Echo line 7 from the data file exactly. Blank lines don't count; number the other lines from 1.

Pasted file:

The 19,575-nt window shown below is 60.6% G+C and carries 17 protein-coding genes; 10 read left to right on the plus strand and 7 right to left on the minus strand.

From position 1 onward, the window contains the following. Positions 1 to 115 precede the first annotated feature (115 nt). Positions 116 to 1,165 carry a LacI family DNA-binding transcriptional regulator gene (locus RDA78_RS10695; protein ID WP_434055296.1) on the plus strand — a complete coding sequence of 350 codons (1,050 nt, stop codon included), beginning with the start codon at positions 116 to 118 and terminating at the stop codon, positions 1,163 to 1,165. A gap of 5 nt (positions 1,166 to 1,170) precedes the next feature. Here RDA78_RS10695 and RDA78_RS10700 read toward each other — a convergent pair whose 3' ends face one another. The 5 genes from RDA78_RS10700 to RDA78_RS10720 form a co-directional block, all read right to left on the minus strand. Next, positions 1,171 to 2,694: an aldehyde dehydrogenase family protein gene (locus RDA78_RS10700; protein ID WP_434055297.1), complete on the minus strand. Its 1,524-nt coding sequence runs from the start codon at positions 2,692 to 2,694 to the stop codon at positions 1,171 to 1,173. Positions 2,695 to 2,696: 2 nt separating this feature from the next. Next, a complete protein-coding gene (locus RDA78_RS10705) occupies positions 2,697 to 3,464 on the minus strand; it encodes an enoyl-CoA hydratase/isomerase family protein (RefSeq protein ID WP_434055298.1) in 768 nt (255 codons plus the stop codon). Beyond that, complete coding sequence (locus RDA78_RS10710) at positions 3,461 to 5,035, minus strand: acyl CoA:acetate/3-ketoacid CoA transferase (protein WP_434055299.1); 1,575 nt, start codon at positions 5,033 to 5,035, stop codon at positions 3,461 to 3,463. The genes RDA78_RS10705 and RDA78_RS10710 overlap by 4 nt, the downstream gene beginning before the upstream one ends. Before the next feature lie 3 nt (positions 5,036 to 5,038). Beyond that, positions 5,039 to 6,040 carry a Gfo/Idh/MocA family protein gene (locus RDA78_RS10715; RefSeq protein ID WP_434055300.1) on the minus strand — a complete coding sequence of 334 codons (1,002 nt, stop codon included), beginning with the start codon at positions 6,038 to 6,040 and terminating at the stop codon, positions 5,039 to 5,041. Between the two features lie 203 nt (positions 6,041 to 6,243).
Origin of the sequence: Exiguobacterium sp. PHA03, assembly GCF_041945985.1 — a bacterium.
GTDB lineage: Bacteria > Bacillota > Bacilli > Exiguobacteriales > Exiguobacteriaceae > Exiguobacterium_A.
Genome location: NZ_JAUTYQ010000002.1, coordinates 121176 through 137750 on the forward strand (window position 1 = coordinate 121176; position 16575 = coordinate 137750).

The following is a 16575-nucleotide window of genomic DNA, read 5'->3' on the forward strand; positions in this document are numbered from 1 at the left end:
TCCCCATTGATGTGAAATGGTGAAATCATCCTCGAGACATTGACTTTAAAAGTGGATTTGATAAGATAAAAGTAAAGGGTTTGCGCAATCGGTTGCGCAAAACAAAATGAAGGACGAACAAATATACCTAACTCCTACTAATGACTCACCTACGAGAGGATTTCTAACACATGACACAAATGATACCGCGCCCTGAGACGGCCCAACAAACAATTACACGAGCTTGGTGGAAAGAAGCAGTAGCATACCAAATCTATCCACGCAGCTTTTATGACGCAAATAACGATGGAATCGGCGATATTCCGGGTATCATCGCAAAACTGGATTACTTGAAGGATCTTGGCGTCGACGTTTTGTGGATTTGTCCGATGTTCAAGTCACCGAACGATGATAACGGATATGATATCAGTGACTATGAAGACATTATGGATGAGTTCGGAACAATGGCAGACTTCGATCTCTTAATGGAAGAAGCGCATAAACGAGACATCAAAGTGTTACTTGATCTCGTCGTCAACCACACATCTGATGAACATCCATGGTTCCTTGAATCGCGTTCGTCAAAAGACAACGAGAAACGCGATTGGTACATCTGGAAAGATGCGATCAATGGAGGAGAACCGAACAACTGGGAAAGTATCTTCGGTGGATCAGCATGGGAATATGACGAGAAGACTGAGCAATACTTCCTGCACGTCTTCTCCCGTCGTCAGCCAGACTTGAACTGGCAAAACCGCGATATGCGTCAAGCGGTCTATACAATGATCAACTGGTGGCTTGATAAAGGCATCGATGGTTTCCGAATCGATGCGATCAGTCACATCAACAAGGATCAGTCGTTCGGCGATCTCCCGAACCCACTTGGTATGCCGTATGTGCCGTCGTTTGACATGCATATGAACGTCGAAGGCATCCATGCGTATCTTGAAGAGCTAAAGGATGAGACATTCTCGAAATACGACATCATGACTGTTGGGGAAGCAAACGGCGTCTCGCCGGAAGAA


TCCCCATTGATGTGAAATGGTGAAATCATCCTCGAGACATTGACTTTAAAAGTGGATTTGATAAGATAAAAGTAAAGGGTTTGCGCAATCGGTTGCGCAAAACAAAATGAAGGACGAACAAATATACCTAACTCCTACTAATGACTCACCTACGAGAGGATTTCTAACACATGACACAAATGATACCGCGCCCTGAGACGGCCCAACAAACAATTACACGAGCTTGGTGGAAAGAAGCAGTAGCATACCAAATCTATCCACGCAGCTTTTATGACGCAAATAACGATGGAATCGGCGATATTCCGGGTATCATCGCAAAACTGGATTACTTGAAGGATCTTGGCGTCGACGTTTTGTGGATTTGTCCGATGTTCAAGTCACCGAACGATGATAACGGATATGATATCAGTGACTATGAAGACATTATGGATGAGTTCGGAACAATGGCAGACTTCGATCTCTTAATGGAAGAAGCGCATAAACGAGACATCAAAGTGTTACTTGATCTCGTCGTCAACCACACATCTGATGAACATCCATGGTTCCTTGAATCGCGTTCGTCAAAAGACAACGAGAAACGCGATTGGTACATCTGGAAAGATGCGATCAATGGAGGAGAACCGAACAACTGGGAAAGTATCTTCGGTGGATCAGCATGGGAATATGACGAGAAGACTGAGCAATACTTCCTGCACGTCTTCTCCCGTCGTCAGCCAGACTTGAACTGGCAAAACCGCGATATGCGTCAAGCGGTCTATACAATGATCAACTGGTGGCTTGATAAAGGCATCGATGGTTTCCGAATCGATGCGATCAGTCACATCAACAAGGATCAGTCGTTCGGCGATCTCCCGAACCCACTTGGTATGCCGTATGTGCCGTCGTTTGACATGCATATGAACGTCGAAGGCATCCATGCGTATCTTGAAGAGCTAAAGGATGAGACATTCTCGAAATACGACATCATGACTGTTGGGGAAGCAAACGGCGTCTCGCCGGAAGAA